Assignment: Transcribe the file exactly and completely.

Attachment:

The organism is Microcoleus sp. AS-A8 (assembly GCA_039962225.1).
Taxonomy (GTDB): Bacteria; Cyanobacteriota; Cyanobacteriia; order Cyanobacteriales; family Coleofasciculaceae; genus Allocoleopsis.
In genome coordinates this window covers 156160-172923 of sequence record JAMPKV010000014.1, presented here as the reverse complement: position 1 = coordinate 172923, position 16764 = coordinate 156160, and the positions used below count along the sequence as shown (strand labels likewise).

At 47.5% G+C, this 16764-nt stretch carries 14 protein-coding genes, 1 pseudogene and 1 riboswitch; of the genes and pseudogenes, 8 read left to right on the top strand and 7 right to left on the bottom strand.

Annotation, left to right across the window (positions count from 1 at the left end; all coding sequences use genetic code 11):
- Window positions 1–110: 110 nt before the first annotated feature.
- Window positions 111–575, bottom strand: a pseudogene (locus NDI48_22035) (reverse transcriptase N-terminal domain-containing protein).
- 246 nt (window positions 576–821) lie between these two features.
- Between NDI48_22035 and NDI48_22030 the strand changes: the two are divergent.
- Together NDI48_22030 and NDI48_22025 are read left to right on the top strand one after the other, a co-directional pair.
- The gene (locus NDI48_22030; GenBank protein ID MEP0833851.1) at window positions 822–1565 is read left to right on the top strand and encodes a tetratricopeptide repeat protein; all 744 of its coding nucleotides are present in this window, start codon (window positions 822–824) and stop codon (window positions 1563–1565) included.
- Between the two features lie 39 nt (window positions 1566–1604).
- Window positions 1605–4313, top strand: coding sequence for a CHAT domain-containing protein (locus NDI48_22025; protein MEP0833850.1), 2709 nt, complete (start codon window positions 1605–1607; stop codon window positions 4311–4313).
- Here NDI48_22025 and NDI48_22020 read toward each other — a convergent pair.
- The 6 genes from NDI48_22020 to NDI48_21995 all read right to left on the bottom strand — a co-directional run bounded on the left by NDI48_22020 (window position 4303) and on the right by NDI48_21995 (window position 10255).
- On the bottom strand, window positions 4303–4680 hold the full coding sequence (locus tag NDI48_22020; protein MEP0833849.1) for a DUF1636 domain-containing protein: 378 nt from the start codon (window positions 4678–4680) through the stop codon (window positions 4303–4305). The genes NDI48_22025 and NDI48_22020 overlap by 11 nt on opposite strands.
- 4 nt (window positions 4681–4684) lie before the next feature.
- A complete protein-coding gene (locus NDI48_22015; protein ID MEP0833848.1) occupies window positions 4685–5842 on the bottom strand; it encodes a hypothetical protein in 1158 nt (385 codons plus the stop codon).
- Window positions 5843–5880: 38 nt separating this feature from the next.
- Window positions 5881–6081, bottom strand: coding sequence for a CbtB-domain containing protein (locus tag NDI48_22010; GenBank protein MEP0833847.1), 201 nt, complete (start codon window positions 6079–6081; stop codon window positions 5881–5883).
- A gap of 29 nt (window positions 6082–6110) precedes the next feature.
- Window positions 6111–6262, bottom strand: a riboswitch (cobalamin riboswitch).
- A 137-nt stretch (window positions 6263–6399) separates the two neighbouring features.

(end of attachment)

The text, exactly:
The organism is Microcoleus sp. AS-A8 (assembly GCA_039962225.1).
Taxonomy (GTDB): Bacteria; Cyanobacteriota; Cyanobacteriia; order Cyanobacteriales; family Coleofasciculaceae; genus Allocoleopsis.
In genome coordinates this window covers 156160-172923 of sequence record JAMPKV010000014.1, presented here as the reverse complement: position 1 = coordinate 172923, position 16764 = coordinate 156160, and the positions used below count along the sequence as shown (strand labels likewise).

At 47.5% G+C, this 16764-nt stretch carries 14 protein-coding genes, 1 pseudogene and 1 riboswitch; of the genes and pseudogenes, 8 read left to right on the top strand and 7 right to left on the bottom strand.

Annotation, left to right across the window (positions count from 1 at the left end; all coding sequences use genetic code 11):
- Window positions 1–110: 110 nt before the first annotated feature.
- Window positions 111–575, bottom strand: a pseudogene (locus NDI48_22035) (reverse transcriptase N-terminal domain-containing protein).
- 246 nt (window positions 576–821) lie between these two features.
- Between NDI48_22035 and NDI48_22030 the strand changes: the two are divergent.
- Together NDI48_22030 and NDI48_22025 are read left to right on the top strand one after the other, a co-directional pair.
- The gene (locus NDI48_22030; GenBank protein ID MEP0833851.1) at window positions 822–1565 is read left to right on the top strand and encodes a tetratricopeptide repeat protein; all 744 of its coding nucleotides are present in this window, start codon (window positions 822–824) and stop codon (window positions 1563–1565) included.
- Between the two features lie 39 nt (window positions 1566–1604).
- Window positions 1605–4313, top strand: coding sequence for a CHAT domain-containing protein (locus NDI48_22025; protein MEP0833850.1), 2709 nt, complete (start codon window positions 1605–1607; stop codon window positions 4311–4313).
- Here NDI48_22025 and NDI48_22020 read toward each other — a convergent pair.
- The 6 genes from NDI48_22020 to NDI48_21995 all read right to left on the bottom strand — a co-directional run bounded on the left by NDI48_22020 (window position 4303) and on the right by NDI48_21995 (window position 10255).
- On the bottom strand, window positions 4303–4680 hold the full coding sequence (locus tag NDI48_22020; protein MEP0833849.1) for a DUF1636 domain-containing protein: 378 nt from the start codon (window positions 4678–4680) through the stop codon (window positions 4303–4305). The genes NDI48_22025 and NDI48_22020 overlap by 11 nt on opposite strands.
- 4 nt (window positions 4681–4684) lie before the next feature.
- A complete protein-coding gene (locus NDI48_22015; protein ID MEP0833848.1) occupies window positions 4685–5842 on the bottom strand; it encodes a hypothetical protein in 1158 nt (385 codons plus the stop codon).
- Window positions 5843–5880: 38 nt separating this feature from the next.
- Window positions 5881–6081, bottom strand: coding sequence for a CbtB-domain containing protein (locus tag NDI48_22010; GenBank protein MEP0833847.1), 201 nt, complete (start codon window positions 6079–6081; stop codon window positions 5881–5883).
- A gap of 29 nt (window positions 6082–6110) precedes the next feature.
- Window positions 6111–6262, bottom strand: a riboswitch (cobalamin riboswitch).
- A 137-nt stretch (window positions 6263–6399) separates the two neighbouring features.